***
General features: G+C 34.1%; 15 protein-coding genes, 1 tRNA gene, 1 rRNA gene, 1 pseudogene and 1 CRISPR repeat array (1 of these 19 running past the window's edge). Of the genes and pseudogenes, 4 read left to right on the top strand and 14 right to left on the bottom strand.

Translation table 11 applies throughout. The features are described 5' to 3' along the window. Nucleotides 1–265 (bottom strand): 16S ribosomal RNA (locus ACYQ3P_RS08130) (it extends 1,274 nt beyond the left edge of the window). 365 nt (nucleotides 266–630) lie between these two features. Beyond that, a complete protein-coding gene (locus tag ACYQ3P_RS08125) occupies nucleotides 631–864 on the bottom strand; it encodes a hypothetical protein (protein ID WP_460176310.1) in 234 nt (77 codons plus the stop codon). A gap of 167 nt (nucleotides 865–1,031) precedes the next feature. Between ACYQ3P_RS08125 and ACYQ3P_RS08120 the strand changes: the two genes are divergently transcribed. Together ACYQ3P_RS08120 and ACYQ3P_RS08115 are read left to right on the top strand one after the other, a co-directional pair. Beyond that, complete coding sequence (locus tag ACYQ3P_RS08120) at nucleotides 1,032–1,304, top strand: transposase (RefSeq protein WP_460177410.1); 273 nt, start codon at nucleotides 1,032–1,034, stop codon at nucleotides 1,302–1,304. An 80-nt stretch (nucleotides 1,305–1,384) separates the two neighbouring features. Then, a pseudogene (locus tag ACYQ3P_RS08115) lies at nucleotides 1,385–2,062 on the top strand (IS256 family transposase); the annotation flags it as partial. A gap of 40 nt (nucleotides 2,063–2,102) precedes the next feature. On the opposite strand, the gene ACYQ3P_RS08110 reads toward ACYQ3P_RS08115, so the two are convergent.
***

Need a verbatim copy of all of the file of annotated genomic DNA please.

General features: G+C 34.1%; 15 protein-coding genes, 1 tRNA gene, 1 rRNA gene, 1 pseudogene and 1 CRISPR repeat array (1 of these 19 running past the window's edge). Of the genes and pseudogenes, 4 read left to right on the top strand and 14 right to left on the bottom strand.

Translation table 11 applies throughout. The features are described 5' to 3' along the window. Nucleotides 1–265 (bottom strand): 16S ribosomal RNA (locus ACYQ3P_RS08130) (it extends 1,274 nt beyond the left edge of the window). 365 nt (nucleotides 266–630) lie between these two features. Beyond that, a complete protein-coding gene (locus tag ACYQ3P_RS08125) occupies nucleotides 631–864 on the bottom strand; it encodes a hypothetical protein (protein ID WP_460176310.1) in 234 nt (77 codons plus the stop codon). A gap of 167 nt (nucleotides 865–1,031) precedes the next feature. Between ACYQ3P_RS08125 and ACYQ3P_RS08120 the strand changes: the two genes are divergently transcribed. Together ACYQ3P_RS08120 and ACYQ3P_RS08115 are read left to right on the top strand one after the other, a co-directional pair. Beyond that, complete coding sequence (locus tag ACYQ3P_RS08120) at nucleotides 1,032–1,304, top strand: transposase (RefSeq protein WP_460177410.1); 273 nt, start codon at nucleotides 1,032–1,034, stop codon at nucleotides 1,302–1,304. An 80-nt stretch (nucleotides 1,305–1,384) separates the two neighbouring features. Then, a pseudogene (locus tag ACYQ3P_RS08115) lies at nucleotides 1,385–2,062 on the top strand (IS256 family transposase); the annotation flags it as partial. A gap of 40 nt (nucleotides 2,063–2,102) precedes the next feature. On the opposite strand, the gene ACYQ3P_RS08110 reads toward ACYQ3P_RS08115, so the two are convergent.